This week on NOW:
Potentially deadly targets for terrorists, America's nuclear power
plants have been the focus of increased security efforts since 9/11.
While the industry and the Nuclear Regulatory Commission (NRC) say the
nation's nuclear reactors are up to meeting the terrorist threat, the
details are shrouded in secrecy. Critics believe the new security
measures don't go far enough and that dangerous targets, including spent
nuclear fuel rods stored outside the containment domes, remain exposed
to attack, which could have devastating consequences. David Brancaccio
investigates the state of security at the nation's nuclear power plants.
The report evaluates how vulnerable the facilities are to terrorism and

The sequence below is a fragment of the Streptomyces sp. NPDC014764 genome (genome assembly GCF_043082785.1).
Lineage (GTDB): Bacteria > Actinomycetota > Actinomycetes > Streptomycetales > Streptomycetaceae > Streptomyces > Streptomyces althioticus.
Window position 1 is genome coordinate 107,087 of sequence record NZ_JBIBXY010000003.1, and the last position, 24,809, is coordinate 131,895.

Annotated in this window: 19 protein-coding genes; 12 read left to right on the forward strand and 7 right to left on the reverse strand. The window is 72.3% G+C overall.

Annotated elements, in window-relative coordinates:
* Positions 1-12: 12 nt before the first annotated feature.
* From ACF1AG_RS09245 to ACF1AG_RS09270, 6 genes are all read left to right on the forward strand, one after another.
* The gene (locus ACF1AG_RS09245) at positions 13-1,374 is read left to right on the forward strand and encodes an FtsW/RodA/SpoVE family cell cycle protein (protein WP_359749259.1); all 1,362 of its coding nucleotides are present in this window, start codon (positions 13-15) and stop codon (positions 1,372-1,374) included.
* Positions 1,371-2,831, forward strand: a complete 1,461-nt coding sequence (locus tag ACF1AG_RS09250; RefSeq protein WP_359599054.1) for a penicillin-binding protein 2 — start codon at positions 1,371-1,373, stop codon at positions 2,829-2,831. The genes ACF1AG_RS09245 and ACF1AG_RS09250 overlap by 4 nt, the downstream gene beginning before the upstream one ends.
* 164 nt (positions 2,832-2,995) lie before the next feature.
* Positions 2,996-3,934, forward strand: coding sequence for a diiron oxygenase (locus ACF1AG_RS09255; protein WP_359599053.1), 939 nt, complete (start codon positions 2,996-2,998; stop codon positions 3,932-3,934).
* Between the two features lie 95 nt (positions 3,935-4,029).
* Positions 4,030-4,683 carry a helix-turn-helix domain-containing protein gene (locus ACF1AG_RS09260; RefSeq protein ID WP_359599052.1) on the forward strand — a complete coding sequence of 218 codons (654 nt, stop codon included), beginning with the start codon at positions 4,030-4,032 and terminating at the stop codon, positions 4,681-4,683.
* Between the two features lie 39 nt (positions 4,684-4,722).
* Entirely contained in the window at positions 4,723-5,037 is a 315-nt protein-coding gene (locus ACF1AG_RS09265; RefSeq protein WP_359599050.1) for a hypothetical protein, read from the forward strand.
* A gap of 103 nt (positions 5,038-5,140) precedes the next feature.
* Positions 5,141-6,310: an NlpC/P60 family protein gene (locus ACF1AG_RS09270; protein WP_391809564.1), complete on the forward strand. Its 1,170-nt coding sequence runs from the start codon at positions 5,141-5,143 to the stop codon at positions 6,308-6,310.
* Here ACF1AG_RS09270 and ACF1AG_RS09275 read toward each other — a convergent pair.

sheds light on the new security standards, which were developed in
secret with little input from the public.
Josh Rushing was a spokesman for the Marines during the Iraq war,
serving as the military's liaison to the controversial Arab news channel
Al-Jazeera. When he returned home, he discovered that he was an
unwitting player-a central character-in CONTROL ROOM, the blockbuster
documentary that sparked a raging national debate about the network,
which speaks to 40 million Arabs everyday. What Rushing said on camera
made him a hero to some and a villain to others, including his
superiors. David Brancaccio sits down with Rushing, who left the
military in the wake of the controversy, for his take on whether or not
Al-Jazeera is just a propaganda machine, or a valuable shaper of public
opinion that is too powerful for the US to ignore. "Looking back on
it," says Rushing, "Al-Jazeera may be a more important front in the war
on terror than Iraq was...it's the largest shaper of Arab opinion and
perspective in the world."